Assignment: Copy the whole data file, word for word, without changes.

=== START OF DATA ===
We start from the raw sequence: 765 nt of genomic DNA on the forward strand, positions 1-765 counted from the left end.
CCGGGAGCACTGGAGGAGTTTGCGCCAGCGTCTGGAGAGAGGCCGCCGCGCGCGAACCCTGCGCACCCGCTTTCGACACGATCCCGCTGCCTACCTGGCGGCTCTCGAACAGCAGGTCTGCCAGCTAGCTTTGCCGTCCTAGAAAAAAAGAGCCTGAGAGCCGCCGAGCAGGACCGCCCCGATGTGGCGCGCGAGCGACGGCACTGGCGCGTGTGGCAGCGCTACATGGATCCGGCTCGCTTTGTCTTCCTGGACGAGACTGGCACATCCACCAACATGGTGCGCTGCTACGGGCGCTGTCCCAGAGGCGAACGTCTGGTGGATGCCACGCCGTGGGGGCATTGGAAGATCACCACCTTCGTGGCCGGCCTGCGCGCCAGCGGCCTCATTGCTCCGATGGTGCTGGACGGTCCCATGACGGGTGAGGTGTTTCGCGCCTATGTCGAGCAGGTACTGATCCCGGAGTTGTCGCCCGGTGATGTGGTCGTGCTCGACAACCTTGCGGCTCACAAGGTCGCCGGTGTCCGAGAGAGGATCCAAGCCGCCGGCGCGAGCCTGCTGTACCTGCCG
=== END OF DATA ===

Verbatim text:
We start from the raw sequence: 765 nt of genomic DNA on the forward strand, positions 1-765 counted from the left end.
CCGGGAGCACTGGAGGAGTTTGCGCCAGCGTCTGGAGAGAGGCCGCCGCGCGCGAACCCTGCGCACCCGCTTTCGACACGATCCCGCTGCCTACCTGGCGGCTCTCGAACAGCAGGTCTGCCAGCTAGCTTTGCCGTCCTAGAAAAAAAGAGCCTGAGAGCCGCCGAGCAGGACCGCCCCGATGTGGCGCGCGAGCGACGGCACTGGCGCGTGTGGCAGCGCTACATGGATCCGGCTCGCTTTGTCTTCCTGGACGAGACTGGCACATCCACCAACATGGTGCGCTGCTACGGGCGCTGTCCCAGAGGCGAACGTCTGGTGGATGCCACGCCGTGGGGGCATTGGAAGATCACCACCTTCGTGGCCGGCCTGCGCGCCAGCGGCCTCATTGCTCCGATGGTGCTGGACGGTCCCATGACGGGTGAGGTGTTTCGCGCCTATGTCGAGCAGGTACTGATCCCGGAGTTGTCGCCCGGTGATGTGGTCGTGCTCGACAACCTTGCGGCTCACAAGGTCGCCGGTGTCCGAGAGAGGATCCAAGCCGCCGGCGCGAGCCTGCTGTACCTGCCG